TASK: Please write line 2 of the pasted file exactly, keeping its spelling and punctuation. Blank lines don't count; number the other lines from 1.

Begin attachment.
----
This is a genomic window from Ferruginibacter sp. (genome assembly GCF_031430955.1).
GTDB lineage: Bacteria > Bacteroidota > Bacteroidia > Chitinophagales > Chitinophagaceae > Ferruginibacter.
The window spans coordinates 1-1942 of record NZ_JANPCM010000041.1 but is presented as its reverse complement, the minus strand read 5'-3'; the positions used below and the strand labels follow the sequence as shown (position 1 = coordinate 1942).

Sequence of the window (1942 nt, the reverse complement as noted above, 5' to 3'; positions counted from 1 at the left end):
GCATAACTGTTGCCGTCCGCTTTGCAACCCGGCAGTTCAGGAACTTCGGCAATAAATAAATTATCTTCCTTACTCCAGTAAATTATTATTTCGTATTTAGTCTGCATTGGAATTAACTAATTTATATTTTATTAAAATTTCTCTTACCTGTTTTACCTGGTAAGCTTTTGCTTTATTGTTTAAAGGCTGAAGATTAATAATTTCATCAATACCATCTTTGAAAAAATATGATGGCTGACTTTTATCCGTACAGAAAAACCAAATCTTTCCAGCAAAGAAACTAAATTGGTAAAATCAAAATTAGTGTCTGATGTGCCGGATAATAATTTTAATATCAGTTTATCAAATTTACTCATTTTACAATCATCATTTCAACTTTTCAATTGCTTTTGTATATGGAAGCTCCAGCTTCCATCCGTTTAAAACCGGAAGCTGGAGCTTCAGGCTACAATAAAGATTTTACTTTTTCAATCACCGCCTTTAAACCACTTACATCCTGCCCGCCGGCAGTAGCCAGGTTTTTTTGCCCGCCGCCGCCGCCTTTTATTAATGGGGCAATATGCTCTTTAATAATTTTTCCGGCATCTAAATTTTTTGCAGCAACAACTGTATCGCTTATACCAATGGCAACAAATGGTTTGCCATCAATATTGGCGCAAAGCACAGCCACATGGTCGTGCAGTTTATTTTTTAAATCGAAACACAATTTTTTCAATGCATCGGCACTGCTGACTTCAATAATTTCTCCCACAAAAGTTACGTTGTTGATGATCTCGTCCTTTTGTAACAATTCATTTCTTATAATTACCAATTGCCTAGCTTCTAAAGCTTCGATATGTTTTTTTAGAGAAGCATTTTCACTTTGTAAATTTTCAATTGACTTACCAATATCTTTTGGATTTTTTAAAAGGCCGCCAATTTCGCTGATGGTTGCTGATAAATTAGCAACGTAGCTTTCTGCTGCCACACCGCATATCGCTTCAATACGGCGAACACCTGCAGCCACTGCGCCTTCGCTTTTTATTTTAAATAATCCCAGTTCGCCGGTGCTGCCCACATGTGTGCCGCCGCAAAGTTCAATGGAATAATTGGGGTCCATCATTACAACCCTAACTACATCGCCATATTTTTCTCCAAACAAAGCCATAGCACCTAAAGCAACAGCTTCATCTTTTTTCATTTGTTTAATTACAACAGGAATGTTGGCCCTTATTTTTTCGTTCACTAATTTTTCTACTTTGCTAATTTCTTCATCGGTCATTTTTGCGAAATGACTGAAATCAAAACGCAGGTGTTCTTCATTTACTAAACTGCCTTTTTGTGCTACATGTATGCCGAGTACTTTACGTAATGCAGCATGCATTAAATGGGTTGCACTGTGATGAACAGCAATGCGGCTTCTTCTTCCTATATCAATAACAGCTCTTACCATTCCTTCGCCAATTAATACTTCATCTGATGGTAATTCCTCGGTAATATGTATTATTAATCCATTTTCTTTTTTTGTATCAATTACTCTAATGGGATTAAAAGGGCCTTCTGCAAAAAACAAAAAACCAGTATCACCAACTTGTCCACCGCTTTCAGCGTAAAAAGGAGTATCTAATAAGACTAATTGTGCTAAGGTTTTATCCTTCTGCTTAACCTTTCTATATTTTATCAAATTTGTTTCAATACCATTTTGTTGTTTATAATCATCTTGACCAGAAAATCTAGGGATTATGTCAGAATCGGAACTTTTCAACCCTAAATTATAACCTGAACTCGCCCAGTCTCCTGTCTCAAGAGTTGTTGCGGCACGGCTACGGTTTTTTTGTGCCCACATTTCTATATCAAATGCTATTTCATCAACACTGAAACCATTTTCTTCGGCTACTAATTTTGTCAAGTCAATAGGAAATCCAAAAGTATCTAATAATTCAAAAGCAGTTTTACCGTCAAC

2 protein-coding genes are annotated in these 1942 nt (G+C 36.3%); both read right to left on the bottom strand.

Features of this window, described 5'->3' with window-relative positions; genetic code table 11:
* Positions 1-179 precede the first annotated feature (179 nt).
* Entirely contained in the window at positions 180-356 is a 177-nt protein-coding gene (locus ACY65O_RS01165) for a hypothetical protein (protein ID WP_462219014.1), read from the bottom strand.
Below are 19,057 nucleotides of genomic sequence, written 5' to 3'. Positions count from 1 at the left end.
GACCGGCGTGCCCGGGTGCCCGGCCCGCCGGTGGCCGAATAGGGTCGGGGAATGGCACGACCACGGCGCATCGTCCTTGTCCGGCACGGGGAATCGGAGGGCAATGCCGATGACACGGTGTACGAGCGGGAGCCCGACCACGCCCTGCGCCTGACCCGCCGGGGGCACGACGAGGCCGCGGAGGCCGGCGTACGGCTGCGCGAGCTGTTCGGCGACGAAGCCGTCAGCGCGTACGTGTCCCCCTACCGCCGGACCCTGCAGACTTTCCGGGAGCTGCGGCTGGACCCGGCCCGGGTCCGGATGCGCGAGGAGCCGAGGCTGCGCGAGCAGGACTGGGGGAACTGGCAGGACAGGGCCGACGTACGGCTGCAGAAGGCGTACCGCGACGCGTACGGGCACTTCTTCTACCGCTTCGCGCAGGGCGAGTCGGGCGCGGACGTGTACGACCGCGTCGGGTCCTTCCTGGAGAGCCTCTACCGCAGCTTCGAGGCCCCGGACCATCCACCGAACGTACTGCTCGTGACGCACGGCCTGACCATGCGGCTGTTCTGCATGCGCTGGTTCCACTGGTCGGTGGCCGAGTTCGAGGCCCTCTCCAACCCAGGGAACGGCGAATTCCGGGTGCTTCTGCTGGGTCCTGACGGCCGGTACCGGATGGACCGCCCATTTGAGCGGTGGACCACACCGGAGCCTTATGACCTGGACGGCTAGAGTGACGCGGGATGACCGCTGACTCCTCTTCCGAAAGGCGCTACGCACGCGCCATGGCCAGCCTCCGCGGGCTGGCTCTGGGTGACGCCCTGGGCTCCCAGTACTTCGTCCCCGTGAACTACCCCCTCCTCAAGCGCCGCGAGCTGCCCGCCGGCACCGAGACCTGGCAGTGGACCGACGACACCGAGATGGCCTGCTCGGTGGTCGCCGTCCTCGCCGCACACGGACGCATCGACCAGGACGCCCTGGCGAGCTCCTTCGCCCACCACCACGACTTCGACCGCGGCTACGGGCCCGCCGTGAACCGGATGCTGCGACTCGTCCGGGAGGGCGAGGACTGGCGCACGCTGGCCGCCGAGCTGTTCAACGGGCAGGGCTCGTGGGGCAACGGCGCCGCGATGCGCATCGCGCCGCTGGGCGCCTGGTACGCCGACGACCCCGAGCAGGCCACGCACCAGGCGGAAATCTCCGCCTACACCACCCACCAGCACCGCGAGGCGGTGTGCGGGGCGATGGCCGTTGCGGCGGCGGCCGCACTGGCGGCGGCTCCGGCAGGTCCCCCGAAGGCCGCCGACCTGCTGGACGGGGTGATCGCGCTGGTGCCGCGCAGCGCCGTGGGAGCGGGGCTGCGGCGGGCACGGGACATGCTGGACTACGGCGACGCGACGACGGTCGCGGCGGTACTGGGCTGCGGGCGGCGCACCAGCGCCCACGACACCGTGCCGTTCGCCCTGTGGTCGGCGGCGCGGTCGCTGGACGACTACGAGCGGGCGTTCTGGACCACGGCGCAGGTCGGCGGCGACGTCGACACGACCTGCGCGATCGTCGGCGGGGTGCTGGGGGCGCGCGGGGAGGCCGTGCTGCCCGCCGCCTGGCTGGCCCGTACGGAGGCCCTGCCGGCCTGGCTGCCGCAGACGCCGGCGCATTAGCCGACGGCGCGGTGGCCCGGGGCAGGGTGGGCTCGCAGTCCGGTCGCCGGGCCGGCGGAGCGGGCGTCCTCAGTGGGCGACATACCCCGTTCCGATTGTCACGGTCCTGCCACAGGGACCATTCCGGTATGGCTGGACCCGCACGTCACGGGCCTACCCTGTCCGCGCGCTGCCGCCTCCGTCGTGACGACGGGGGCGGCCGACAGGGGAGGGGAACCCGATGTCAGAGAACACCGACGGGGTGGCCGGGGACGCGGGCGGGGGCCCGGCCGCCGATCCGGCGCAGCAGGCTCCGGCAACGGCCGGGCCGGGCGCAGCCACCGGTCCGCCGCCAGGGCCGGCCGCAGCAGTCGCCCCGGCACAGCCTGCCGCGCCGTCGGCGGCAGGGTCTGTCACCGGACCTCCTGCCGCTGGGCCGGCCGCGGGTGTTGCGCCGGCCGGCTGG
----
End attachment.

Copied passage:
GTDB lineage: Bacteria > Bacteroidota > Bacteroidia > Chitinophagales > Chitinophagaceae > Ferruginibacter.